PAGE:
I have a hardware conference bridge which is used for ad-hoc conferences between on-site phones.
The device pool for this conference bridge (DP1) is such that one group of phones communicate with it via G.711 (DP2) and another via G.729a (DP3). This is due to region configurations on the CUCM.
What I find surprising is that when when DP2 phones add DP3 phones to an ad-hoc conversation, RTP traffic from the conference bridge communicates with DP2 phones in G.711 and DP3 phones with G.729 without any transcoding profile being configured on the conference bridge. The DSP only has a conferencing profile configured.
How does this work? Why aren't transcoding resources necessary? When would they be necessary in such a scenario?
Thanks in advance!
dspfarm profile 1 conference
maximum sessions 16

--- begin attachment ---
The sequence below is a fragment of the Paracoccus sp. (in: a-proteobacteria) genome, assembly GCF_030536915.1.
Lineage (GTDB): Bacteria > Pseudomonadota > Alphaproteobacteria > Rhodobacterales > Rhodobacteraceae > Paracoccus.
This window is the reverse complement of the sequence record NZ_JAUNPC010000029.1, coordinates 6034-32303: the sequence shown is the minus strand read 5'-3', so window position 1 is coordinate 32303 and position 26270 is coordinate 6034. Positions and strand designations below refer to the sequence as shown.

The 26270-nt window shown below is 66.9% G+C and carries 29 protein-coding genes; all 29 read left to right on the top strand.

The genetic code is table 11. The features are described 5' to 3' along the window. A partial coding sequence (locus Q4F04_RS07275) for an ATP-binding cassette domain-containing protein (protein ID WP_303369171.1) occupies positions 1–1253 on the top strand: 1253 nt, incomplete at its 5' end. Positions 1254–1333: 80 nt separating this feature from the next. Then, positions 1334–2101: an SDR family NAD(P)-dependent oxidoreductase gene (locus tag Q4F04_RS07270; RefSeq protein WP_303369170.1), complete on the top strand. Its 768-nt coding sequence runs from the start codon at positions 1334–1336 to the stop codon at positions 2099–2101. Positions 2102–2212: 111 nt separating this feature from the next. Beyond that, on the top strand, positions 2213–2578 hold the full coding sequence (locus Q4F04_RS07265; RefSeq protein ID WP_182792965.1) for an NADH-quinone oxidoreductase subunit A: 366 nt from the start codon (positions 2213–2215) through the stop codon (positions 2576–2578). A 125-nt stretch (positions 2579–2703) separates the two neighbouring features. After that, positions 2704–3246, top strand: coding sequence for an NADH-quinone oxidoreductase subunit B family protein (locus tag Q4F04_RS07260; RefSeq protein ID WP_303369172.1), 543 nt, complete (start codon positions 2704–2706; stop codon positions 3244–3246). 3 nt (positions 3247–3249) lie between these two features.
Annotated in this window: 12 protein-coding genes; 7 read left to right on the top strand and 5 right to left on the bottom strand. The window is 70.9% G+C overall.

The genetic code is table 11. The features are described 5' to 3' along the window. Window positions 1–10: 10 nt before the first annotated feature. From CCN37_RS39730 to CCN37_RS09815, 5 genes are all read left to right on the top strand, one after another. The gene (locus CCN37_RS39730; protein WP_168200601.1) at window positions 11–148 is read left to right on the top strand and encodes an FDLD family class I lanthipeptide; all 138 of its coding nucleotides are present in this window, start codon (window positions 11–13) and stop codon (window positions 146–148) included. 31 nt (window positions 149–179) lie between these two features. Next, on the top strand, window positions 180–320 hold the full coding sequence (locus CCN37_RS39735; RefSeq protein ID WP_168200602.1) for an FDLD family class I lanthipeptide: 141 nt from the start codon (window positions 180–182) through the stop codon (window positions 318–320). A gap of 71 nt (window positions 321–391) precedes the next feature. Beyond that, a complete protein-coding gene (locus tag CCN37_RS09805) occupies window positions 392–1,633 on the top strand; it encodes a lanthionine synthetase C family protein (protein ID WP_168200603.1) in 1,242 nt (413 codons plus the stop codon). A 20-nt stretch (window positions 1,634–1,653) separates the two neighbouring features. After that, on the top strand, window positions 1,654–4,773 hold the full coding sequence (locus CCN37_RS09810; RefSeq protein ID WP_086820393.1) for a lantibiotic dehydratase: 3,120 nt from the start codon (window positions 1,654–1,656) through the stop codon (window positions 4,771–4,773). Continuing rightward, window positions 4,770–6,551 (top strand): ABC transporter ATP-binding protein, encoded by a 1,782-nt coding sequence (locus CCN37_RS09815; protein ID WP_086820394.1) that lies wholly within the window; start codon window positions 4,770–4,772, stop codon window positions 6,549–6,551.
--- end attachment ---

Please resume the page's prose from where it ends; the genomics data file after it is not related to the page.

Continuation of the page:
associate application sccp
The DSPs that are the conference bridge are doing transcoding in addition to conferencing, this is part of their function.
You can use the command "show dspfarm profile" to view the codecs supported by your dsp-based conference bridge. Any codecs listed will be supported to participate in a conference call with the DSPs providing transcoding in addition to conferencing.
You can use the command "show sccp connections" (among others) during an active conference call to view the codecs used when connecting to the DSPs.
But is the DSP supposed to be transcoding without explicit transcoding configuration? There's no transcode DSP profile, and I recall those are an integral part of transcoding between any two codecs. Is this not the case with PVDM3/ISR G2?
By listing different codecs in your conference dspfarm profile, you are telling the conference bridge to transcode among those codecs as part of the conference process. So your system is behaving as programmed.
Does this make sense? If not, let us know what questions you still have.
So the "dspfarm profile 1 transcode" syntax is deprecated/irrelevant for conferencing purposes? Is it only for transcoding between call legs for regular calls?